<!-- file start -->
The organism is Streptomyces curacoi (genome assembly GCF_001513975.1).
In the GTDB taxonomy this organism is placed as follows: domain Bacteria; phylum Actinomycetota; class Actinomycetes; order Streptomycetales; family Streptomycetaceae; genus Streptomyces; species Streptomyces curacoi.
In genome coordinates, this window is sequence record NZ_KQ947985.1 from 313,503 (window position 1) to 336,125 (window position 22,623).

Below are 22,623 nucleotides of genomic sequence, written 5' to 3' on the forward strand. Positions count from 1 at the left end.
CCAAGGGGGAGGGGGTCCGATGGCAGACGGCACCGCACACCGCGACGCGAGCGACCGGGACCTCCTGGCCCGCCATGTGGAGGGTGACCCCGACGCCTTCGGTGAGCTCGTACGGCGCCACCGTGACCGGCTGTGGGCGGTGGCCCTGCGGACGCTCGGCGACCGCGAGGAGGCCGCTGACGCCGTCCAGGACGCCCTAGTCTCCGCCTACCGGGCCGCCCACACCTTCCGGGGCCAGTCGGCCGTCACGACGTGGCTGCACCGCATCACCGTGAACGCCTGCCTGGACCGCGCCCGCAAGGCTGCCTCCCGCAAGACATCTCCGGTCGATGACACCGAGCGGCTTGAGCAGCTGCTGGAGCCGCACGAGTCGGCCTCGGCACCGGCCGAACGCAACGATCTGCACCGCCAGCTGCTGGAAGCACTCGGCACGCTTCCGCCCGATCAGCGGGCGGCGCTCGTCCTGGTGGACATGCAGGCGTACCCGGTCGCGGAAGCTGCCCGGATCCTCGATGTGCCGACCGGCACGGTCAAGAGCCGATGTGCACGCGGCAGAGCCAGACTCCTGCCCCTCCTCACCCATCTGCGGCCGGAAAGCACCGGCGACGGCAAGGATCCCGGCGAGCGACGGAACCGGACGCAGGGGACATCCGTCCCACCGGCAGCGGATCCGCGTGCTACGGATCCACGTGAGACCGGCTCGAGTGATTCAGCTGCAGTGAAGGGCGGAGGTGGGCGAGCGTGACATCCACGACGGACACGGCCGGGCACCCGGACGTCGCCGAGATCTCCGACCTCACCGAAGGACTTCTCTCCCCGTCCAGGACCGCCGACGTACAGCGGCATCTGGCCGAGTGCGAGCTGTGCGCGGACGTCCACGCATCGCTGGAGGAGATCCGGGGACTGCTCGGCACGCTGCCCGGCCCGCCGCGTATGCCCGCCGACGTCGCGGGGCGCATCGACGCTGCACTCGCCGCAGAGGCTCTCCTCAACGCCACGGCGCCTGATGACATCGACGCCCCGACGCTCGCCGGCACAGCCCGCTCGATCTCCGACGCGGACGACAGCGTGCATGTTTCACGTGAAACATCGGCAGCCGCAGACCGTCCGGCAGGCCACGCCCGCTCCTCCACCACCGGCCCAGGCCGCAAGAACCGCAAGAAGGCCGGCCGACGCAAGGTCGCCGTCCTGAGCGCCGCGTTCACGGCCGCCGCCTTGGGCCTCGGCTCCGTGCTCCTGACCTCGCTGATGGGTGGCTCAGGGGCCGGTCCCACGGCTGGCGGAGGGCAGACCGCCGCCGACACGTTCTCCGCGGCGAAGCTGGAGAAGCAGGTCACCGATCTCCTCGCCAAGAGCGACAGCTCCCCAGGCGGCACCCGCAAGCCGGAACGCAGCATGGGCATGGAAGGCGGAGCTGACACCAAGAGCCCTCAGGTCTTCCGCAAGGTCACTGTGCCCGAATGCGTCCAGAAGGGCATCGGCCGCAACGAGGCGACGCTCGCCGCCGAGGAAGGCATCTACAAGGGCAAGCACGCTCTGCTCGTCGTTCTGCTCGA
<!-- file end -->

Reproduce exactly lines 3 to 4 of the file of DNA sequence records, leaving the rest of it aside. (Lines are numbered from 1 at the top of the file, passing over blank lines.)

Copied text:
In genome coordinates, this window is sequence record NZ_KQ947985.1 from 313,503 (window position 1) to 336,125 (window position 22,623).

Below are 22,623 nucleotides of genomic sequence, written 5' to 3' on the forward strand. Positions count from 1 at the left end.